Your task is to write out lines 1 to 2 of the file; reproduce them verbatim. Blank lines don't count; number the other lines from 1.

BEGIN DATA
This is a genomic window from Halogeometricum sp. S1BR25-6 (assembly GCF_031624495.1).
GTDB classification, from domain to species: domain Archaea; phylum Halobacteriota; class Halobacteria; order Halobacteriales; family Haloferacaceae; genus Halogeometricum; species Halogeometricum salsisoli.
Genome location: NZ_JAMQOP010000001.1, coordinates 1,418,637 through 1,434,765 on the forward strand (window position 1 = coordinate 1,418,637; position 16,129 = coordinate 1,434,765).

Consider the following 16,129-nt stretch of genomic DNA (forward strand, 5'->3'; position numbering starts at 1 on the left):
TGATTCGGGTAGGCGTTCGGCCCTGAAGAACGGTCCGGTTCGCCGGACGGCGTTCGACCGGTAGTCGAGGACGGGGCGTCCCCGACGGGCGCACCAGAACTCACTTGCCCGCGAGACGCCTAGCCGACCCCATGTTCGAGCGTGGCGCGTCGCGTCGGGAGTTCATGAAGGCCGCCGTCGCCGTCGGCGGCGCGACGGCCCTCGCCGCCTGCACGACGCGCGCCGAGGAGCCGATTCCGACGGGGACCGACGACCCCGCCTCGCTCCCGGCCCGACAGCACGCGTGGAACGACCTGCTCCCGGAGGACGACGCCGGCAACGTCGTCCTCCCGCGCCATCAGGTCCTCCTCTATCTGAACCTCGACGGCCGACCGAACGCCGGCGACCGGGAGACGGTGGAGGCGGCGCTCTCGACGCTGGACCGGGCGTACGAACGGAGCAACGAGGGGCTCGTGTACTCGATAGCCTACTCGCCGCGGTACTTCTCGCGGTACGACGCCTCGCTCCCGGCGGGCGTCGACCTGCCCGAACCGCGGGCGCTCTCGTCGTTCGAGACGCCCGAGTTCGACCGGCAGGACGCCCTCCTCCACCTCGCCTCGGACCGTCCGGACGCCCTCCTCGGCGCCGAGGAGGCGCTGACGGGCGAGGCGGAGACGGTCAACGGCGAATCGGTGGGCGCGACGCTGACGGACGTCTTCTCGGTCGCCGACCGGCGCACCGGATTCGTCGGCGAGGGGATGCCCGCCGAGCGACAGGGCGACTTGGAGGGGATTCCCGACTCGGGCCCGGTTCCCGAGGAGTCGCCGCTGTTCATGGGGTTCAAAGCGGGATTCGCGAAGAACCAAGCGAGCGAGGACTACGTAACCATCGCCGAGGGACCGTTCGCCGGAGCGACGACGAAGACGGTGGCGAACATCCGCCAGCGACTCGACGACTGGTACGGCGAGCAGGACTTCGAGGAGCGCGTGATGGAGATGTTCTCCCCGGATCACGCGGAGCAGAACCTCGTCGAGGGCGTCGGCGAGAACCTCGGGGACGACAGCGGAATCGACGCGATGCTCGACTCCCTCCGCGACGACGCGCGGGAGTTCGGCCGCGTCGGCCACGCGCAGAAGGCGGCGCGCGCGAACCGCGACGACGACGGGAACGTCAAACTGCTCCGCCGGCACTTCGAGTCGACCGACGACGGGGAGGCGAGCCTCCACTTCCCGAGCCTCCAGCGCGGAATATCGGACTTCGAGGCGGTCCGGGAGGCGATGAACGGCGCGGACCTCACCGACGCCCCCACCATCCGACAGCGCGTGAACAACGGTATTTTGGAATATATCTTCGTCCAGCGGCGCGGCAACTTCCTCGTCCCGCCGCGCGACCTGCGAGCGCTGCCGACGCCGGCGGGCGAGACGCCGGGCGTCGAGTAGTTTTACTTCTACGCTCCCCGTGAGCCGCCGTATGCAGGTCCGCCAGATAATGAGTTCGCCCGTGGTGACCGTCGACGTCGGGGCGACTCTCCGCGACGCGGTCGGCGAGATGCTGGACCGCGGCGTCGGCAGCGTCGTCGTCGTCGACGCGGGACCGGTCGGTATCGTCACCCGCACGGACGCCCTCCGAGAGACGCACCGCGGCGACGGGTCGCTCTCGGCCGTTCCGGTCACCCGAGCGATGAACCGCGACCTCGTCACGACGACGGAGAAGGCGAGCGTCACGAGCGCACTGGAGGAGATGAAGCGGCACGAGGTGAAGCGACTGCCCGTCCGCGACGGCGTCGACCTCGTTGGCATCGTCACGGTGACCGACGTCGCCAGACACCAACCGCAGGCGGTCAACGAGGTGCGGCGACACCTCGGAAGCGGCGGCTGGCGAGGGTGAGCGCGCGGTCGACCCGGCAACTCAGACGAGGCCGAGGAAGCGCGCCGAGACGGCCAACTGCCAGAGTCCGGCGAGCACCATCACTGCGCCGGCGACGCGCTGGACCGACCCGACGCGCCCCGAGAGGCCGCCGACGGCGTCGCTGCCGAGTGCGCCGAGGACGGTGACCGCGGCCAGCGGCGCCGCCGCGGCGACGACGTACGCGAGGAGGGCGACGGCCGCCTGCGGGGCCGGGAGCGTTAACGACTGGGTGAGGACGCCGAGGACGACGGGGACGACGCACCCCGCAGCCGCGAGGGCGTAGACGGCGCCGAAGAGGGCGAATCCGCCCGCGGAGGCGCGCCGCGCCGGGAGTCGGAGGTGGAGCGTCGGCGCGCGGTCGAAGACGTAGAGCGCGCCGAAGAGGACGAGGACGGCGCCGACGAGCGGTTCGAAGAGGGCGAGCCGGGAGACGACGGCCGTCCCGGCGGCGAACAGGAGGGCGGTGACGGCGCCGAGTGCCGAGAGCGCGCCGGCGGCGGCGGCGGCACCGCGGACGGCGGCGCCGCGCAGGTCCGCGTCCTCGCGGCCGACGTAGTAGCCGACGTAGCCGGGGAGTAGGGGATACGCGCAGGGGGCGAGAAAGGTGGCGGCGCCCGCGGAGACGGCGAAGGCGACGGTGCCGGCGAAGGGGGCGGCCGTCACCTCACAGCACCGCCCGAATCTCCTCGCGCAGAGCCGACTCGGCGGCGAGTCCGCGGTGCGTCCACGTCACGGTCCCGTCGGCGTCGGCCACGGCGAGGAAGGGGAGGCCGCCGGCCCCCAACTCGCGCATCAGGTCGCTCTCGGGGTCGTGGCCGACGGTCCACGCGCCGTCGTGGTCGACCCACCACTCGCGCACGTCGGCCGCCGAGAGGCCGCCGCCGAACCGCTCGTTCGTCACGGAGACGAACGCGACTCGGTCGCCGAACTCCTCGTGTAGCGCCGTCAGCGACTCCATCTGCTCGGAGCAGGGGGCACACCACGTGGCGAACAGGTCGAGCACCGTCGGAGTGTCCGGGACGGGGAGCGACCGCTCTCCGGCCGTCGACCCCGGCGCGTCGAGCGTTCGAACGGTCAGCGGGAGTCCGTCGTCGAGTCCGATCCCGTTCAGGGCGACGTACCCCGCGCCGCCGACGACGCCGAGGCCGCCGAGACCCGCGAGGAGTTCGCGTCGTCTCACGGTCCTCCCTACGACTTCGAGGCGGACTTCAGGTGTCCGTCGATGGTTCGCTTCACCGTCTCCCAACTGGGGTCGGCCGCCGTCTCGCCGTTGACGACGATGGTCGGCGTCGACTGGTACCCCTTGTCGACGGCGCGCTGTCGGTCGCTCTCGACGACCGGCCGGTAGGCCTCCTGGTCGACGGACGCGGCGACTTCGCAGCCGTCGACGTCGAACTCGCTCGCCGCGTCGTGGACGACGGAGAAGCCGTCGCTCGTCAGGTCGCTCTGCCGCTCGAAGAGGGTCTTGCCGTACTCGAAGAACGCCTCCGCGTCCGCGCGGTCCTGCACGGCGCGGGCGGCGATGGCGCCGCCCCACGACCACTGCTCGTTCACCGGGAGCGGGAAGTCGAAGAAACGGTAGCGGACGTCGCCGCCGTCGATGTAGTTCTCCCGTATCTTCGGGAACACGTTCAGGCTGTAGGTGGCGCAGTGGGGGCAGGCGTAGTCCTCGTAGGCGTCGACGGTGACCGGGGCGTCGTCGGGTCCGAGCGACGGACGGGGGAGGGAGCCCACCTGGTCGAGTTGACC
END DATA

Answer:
This is a genomic window from Halogeometricum sp. S1BR25-6 (assembly GCF_031624495.1).
GTDB classification, from domain to species: domain Archaea; phylum Halobacteriota; class Halobacteria; order Halobacteriales; family Haloferacaceae; genus Halogeometricum; species Halogeometricum salsisoli.